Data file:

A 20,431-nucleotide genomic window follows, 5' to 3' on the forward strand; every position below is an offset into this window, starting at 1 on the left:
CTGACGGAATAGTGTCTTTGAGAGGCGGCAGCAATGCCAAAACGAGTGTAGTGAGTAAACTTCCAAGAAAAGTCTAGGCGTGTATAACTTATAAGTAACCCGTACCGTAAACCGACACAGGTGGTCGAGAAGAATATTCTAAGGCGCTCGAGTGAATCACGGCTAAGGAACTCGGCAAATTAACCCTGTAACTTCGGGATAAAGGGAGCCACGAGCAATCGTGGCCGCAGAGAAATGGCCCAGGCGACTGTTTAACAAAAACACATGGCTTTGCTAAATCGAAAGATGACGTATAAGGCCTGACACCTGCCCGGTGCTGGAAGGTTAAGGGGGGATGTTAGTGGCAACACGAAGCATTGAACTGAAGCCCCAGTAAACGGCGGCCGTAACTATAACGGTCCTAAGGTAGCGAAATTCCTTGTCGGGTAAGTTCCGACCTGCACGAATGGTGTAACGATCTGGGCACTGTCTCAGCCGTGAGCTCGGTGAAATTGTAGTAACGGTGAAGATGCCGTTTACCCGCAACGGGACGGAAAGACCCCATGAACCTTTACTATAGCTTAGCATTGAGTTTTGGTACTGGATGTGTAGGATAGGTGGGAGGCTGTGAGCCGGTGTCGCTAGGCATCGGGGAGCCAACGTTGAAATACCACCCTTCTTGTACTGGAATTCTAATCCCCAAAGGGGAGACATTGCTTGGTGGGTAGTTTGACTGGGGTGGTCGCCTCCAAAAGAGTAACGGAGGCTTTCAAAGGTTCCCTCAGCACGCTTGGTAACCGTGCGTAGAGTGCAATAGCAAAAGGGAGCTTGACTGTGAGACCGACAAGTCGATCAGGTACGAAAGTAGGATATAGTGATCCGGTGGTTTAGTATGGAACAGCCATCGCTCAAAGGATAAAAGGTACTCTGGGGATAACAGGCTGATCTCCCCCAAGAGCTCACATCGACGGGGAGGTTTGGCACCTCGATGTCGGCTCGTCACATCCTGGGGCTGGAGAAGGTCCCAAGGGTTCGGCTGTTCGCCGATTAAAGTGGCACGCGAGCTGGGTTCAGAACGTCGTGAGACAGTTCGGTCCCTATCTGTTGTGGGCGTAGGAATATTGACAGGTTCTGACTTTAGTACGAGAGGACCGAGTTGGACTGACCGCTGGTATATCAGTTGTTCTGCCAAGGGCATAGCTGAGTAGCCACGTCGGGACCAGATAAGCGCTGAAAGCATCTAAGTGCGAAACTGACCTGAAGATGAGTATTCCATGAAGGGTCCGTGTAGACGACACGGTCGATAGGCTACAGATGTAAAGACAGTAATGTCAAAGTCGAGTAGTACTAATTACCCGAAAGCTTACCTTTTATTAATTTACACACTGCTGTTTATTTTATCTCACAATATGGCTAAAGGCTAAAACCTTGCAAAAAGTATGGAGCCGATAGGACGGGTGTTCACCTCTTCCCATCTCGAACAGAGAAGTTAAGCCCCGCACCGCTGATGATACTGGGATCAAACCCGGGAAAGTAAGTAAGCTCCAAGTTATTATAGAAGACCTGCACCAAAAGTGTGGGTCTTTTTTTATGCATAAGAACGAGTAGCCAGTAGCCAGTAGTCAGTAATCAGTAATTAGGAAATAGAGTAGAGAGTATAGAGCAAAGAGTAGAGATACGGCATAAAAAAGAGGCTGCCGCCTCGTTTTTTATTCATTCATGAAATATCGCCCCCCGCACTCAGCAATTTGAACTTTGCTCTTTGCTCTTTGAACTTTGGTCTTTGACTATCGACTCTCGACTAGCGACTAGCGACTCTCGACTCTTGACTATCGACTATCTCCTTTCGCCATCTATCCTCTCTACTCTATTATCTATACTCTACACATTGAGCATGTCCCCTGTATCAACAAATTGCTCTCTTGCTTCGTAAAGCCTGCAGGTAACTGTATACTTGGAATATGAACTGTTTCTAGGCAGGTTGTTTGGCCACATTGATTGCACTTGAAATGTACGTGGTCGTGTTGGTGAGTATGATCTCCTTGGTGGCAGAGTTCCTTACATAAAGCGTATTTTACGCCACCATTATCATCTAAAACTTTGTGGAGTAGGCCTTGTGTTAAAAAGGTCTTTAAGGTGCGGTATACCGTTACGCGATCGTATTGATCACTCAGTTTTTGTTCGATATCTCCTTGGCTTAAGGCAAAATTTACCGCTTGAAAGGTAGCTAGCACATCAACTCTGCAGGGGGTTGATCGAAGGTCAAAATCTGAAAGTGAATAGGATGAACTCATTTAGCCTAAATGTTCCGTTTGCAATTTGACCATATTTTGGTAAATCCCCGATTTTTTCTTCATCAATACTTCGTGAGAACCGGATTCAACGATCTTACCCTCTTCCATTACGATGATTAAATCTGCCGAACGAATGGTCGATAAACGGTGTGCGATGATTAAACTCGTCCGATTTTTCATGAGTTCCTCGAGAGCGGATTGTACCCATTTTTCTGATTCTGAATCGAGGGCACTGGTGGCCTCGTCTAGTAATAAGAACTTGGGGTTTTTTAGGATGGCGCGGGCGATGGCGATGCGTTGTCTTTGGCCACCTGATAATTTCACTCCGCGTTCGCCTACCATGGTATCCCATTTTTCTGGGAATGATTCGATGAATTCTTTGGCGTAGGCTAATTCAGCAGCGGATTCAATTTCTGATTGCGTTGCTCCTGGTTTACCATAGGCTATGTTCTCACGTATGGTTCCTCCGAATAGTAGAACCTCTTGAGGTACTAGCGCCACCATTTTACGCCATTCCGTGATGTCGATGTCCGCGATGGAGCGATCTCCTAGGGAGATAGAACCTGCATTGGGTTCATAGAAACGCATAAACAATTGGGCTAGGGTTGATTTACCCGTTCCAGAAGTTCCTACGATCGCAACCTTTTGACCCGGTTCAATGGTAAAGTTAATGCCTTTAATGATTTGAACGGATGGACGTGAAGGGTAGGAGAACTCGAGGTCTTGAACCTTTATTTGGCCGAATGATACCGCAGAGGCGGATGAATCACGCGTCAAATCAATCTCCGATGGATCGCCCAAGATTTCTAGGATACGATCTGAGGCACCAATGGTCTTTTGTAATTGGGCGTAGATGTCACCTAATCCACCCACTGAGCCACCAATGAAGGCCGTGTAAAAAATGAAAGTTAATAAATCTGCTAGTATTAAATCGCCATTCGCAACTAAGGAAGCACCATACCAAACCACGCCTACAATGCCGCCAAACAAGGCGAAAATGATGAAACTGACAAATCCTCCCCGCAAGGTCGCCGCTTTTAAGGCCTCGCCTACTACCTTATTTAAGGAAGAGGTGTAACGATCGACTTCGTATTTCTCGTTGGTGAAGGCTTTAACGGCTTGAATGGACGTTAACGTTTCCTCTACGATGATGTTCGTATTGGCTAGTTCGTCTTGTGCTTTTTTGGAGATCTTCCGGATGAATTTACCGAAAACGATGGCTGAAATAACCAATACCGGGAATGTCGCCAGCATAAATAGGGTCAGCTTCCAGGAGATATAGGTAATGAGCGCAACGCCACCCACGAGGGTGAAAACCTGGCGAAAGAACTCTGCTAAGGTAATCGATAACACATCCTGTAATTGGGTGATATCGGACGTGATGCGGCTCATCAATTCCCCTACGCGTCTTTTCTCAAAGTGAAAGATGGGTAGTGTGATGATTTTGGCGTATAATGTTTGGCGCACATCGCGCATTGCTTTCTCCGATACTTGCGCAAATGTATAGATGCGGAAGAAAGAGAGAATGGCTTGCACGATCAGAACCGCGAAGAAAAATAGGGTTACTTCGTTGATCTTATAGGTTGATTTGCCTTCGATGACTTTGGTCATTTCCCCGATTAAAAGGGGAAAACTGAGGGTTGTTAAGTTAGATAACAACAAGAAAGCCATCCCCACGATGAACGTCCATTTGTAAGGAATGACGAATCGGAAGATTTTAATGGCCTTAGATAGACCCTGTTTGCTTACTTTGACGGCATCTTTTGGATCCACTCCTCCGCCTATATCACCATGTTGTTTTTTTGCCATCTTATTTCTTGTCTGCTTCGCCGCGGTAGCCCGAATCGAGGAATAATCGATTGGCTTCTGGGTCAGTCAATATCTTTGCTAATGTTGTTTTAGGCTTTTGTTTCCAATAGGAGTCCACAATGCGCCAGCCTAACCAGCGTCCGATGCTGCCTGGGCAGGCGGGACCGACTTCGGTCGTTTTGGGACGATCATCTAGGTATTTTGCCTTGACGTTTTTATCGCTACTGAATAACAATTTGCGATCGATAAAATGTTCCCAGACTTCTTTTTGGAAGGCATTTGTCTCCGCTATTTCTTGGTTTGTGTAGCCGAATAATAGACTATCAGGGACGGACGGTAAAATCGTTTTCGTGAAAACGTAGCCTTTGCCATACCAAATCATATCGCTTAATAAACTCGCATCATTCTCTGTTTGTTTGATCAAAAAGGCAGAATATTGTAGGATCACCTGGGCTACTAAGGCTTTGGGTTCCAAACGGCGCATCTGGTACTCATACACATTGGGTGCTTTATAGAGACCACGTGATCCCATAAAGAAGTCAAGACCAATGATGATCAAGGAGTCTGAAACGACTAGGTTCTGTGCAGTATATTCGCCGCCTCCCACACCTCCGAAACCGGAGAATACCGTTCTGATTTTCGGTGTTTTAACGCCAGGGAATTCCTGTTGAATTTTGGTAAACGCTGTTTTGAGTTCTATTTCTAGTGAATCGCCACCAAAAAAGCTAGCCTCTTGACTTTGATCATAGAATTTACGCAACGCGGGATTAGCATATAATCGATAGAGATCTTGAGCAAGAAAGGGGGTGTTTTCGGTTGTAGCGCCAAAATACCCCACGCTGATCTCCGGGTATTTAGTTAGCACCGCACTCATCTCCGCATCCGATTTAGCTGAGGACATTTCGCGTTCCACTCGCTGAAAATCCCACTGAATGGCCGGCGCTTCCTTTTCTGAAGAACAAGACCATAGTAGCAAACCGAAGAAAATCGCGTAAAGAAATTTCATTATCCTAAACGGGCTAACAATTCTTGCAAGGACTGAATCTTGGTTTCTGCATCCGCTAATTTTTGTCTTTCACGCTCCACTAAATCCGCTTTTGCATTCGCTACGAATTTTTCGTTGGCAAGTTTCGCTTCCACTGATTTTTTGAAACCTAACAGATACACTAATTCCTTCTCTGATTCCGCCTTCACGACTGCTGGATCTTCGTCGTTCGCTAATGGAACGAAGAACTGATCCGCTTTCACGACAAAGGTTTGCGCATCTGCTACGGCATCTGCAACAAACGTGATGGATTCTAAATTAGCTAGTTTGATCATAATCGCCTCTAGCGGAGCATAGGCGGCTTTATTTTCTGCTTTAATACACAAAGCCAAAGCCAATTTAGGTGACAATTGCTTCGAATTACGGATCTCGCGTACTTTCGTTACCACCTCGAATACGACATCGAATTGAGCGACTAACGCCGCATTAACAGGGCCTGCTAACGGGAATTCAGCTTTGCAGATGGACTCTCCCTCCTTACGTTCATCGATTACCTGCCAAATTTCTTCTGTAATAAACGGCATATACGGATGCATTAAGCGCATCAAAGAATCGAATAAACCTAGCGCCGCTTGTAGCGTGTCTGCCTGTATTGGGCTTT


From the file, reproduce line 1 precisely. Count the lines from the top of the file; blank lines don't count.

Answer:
A 20,431-nucleotide genomic window follows, 5' to 3' on the forward strand; every position below is an offset into this window, starting at 1 on the left: